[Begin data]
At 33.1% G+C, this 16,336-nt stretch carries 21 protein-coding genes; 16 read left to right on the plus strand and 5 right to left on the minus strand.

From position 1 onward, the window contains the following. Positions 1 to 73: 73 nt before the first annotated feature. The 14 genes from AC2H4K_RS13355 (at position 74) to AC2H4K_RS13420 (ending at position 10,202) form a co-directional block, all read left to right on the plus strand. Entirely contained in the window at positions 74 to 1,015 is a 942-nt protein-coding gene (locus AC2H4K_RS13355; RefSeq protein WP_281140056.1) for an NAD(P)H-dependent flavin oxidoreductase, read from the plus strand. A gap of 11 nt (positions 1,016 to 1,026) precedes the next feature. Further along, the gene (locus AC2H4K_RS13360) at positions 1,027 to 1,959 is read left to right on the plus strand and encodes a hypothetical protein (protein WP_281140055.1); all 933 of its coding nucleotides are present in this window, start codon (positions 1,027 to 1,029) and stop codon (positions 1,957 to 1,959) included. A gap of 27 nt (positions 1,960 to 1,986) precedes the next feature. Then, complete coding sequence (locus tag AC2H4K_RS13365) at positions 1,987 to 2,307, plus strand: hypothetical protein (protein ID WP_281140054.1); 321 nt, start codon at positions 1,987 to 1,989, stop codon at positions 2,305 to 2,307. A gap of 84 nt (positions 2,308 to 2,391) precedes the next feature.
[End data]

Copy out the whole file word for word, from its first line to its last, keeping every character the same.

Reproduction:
At 33.1% G+C, this 16,336-nt stretch carries 21 protein-coding genes; 16 read left to right on the plus strand and 5 right to left on the minus strand.

From position 1 onward, the window contains the following. Positions 1 to 73: 73 nt before the first annotated feature. The 14 genes from AC2H4K_RS13355 (at position 74) to AC2H4K_RS13420 (ending at position 10,202) form a co-directional block, all read left to right on the plus strand. Entirely contained in the window at positions 74 to 1,015 is a 942-nt protein-coding gene (locus AC2H4K_RS13355; RefSeq protein WP_281140056.1) for an NAD(P)H-dependent flavin oxidoreductase, read from the plus strand. A gap of 11 nt (positions 1,016 to 1,026) precedes the next feature. Further along, the gene (locus AC2H4K_RS13360) at positions 1,027 to 1,959 is read left to right on the plus strand and encodes a hypothetical protein (protein WP_281140055.1); all 933 of its coding nucleotides are present in this window, start codon (positions 1,027 to 1,029) and stop codon (positions 1,957 to 1,959) included. A gap of 27 nt (positions 1,960 to 1,986) precedes the next feature. Then, complete coding sequence (locus tag AC2H4K_RS13365) at positions 1,987 to 2,307, plus strand: hypothetical protein (protein ID WP_281140054.1); 321 nt, start codon at positions 1,987 to 1,989, stop codon at positions 2,305 to 2,307. A gap of 84 nt (positions 2,308 to 2,391) precedes the next feature.